spots occupied. We each had one fish bump our flies, but
had not hooked up as we came into the last mile of river
above our take out at Trout Creek. One of our favorite
runs is there, a stretch of water we call Poacher's Flats
because we mistakenly fished there one year after the
reservation waters closed. The west side of the river
remains open to steelheading after trout season ends at
the end of October. We did not realize that the east bank
closed to all fishing at that time. Fortunately, it was
a fellow fly fisher, not ODFW or the tribal police, who
alerted us to that fact.
There were two people in the flats as we approached. We
decided to beach the boat upstream, have lunch and coffee,
and wait for them to fish through. When they headed downstream,
Al stepped in at the head of the run, and I started about
A fly that is not in the water will not catch fish. With
steelhead, confidence in your fly is what keeps it in the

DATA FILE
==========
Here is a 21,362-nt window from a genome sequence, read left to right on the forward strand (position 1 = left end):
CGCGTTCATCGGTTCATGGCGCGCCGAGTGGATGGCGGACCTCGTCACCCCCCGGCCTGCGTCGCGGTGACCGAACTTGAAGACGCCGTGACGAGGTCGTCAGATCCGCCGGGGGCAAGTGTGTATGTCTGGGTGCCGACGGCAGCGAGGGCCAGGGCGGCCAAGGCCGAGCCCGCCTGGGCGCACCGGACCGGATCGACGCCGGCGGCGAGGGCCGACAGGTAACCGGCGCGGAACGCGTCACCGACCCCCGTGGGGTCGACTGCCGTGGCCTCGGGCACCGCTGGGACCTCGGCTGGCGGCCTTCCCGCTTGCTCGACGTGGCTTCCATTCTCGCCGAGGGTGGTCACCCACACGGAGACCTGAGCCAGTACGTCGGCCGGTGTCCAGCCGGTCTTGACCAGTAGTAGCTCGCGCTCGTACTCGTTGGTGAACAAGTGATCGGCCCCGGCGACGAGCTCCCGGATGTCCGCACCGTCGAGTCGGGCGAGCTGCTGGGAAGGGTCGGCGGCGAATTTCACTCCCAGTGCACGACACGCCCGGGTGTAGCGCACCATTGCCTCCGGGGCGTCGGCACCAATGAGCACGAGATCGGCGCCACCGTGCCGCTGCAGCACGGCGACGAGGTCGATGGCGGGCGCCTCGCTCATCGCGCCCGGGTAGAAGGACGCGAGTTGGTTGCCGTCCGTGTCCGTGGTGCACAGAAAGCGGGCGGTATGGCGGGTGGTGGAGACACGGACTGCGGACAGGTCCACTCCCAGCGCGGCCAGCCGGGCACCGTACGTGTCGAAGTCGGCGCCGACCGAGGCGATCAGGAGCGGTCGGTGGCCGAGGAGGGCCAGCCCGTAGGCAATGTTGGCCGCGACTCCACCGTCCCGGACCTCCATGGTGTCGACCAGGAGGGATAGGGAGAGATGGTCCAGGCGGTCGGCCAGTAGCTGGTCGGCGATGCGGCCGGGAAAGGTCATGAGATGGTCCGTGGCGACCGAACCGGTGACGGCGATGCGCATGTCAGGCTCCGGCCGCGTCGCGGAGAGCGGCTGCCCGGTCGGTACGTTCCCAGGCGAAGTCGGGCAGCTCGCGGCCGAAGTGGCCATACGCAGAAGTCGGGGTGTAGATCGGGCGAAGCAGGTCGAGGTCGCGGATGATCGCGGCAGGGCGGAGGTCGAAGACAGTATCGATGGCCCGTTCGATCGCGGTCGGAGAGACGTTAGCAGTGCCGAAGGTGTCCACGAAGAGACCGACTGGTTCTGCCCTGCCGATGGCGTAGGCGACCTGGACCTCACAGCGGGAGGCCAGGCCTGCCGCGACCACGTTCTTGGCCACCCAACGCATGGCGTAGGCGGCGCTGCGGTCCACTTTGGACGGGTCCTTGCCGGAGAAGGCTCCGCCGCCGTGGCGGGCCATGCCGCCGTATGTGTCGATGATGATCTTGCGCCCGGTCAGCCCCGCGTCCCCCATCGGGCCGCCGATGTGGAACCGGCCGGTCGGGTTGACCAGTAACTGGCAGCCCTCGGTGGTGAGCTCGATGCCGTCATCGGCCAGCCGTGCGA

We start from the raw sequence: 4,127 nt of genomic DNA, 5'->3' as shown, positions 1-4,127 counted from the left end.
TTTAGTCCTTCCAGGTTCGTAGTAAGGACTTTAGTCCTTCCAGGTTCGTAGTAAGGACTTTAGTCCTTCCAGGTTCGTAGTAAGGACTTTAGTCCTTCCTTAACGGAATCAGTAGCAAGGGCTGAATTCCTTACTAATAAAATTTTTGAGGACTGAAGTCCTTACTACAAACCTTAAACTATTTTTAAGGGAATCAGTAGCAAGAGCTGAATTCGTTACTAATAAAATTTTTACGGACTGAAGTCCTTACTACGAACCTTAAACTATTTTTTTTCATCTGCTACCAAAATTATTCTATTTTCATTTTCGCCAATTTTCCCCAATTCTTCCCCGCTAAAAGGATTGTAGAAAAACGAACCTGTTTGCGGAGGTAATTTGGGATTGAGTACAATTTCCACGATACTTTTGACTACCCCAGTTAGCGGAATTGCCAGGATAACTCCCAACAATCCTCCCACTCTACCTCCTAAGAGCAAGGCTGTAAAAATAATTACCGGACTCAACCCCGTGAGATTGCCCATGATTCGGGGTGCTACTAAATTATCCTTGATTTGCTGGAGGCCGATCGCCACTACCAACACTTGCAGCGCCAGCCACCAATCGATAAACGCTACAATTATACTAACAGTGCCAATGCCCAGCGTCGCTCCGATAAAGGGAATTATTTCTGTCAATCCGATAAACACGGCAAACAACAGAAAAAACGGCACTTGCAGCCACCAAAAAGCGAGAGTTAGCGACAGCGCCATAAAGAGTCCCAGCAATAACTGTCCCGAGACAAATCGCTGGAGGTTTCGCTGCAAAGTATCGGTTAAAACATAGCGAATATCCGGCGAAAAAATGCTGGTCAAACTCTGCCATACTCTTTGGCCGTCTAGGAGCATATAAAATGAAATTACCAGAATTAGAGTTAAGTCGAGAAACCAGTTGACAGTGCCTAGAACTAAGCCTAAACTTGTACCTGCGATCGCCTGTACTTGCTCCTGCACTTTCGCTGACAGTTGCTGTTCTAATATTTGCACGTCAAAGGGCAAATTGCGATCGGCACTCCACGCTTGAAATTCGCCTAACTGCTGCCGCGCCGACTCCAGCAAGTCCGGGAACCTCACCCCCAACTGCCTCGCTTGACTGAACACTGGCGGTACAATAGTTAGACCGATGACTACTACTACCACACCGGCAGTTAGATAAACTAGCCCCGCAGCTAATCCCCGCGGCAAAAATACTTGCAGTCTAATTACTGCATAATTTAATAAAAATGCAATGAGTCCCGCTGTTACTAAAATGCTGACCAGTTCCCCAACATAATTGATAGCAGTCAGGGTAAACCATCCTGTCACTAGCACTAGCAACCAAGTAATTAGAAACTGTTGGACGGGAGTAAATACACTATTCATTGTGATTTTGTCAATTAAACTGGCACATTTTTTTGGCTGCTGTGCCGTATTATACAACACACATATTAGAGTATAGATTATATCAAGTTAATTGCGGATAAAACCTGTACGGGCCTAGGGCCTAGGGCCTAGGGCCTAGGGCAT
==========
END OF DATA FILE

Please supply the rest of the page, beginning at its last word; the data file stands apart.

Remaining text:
water. (Confidence affects trout fishing as well. The amount
of time spend changing flies is usually inversely
proportionate to the number of fish caught.) Purple flies
seem to work especially well on the Deschutes; my favorite
Deschutes fly is one I call the grouse & purple soft hackle.
The body is purple flash braid with a purple chenille thorax.
The thorax is palmered with a purple feather: schlappen,
marabou, hen hackle, or dyed pheasant rump. The fly is
finished with a couple of turns of grouse as a collar,
and a black head.
I was on my second pass through the run when I got my
first strike. Steelhead have hard mouths, and setting
the hook in the conventional manner by raising the rod
will often fail. Instead, you should keep a small loop
of line below your reel hand at all times. When a fish
strikes, your release the loop while sweeping your rod
tip parallel to the surface of the water and towards the
shore. This will pull the fly into the corner of the fish's
mouth and, as it turns away and down, the fish will set
the hook itself.
After 8 hours of cast, swing, step, lather, rinse, repeat. . .
the hard strike of the fish surprised me, and my trout fishing